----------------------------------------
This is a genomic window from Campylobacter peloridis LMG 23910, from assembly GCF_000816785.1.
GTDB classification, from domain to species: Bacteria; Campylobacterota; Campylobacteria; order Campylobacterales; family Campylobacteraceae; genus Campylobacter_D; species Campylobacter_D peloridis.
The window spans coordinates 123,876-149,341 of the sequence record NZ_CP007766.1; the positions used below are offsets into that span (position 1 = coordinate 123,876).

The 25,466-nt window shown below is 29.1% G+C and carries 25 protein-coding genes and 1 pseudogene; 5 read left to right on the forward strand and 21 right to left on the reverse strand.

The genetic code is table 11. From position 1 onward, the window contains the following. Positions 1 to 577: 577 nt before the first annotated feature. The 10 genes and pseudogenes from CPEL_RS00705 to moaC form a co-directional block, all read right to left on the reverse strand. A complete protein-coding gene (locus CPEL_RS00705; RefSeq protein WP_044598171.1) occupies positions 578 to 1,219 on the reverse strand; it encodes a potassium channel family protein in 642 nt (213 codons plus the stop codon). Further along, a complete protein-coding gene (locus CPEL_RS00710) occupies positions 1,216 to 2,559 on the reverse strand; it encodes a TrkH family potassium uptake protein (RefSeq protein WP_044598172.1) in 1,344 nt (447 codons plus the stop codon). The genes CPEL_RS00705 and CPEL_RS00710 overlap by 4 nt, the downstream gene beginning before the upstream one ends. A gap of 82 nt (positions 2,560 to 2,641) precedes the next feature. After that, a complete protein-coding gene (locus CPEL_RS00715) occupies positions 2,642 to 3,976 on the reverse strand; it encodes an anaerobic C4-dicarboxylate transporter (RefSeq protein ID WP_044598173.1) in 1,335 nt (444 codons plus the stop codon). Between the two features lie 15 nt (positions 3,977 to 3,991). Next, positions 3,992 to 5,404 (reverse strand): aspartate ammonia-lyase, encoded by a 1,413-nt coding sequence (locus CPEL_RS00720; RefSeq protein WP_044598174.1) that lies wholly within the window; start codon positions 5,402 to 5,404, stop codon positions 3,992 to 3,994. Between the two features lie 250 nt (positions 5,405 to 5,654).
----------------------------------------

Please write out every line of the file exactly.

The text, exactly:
This is a genomic window from Campylobacter peloridis LMG 23910, from assembly GCF_000816785.1.
GTDB classification, from domain to species: Bacteria; Campylobacterota; Campylobacteria; order Campylobacterales; family Campylobacteraceae; genus Campylobacter_D; species Campylobacter_D peloridis.
The window spans coordinates 123,876-149,341 of the sequence record NZ_CP007766.1; the positions used below are offsets into that span (position 1 = coordinate 123,876).

The 25,466-nt window shown below is 29.1% G+C and carries 25 protein-coding genes and 1 pseudogene; 5 read left to right on the forward strand and 21 right to left on the reverse strand.

The genetic code is table 11. From position 1 onward, the window contains the following. Positions 1 to 577: 577 nt before the first annotated feature. The 10 genes and pseudogenes from CPEL_RS00705 to moaC form a co-directional block, all read right to left on the reverse strand. A complete protein-coding gene (locus CPEL_RS00705; RefSeq protein WP_044598171.1) occupies positions 578 to 1,219 on the reverse strand; it encodes a potassium channel family protein in 642 nt (213 codons plus the stop codon). Further along, a complete protein-coding gene (locus CPEL_RS00710) occupies positions 1,216 to 2,559 on the reverse strand; it encodes a TrkH family potassium uptake protein (RefSeq protein WP_044598172.1) in 1,344 nt (447 codons plus the stop codon). The genes CPEL_RS00705 and CPEL_RS00710 overlap by 4 nt, the downstream gene beginning before the upstream one ends. A gap of 82 nt (positions 2,560 to 2,641) precedes the next feature. After that, a complete protein-coding gene (locus CPEL_RS00715) occupies positions 2,642 to 3,976 on the reverse strand; it encodes an anaerobic C4-dicarboxylate transporter (RefSeq protein ID WP_044598173.1) in 1,335 nt (444 codons plus the stop codon). Between the two features lie 15 nt (positions 3,977 to 3,991). Next, positions 3,992 to 5,404 (reverse strand): aspartate ammonia-lyase, encoded by a 1,413-nt coding sequence (locus CPEL_RS00720; RefSeq protein WP_044598174.1) that lies wholly within the window; start codon positions 5,402 to 5,404, stop codon positions 3,992 to 3,994. Between the two features lie 250 nt (positions 5,405 to 5,654).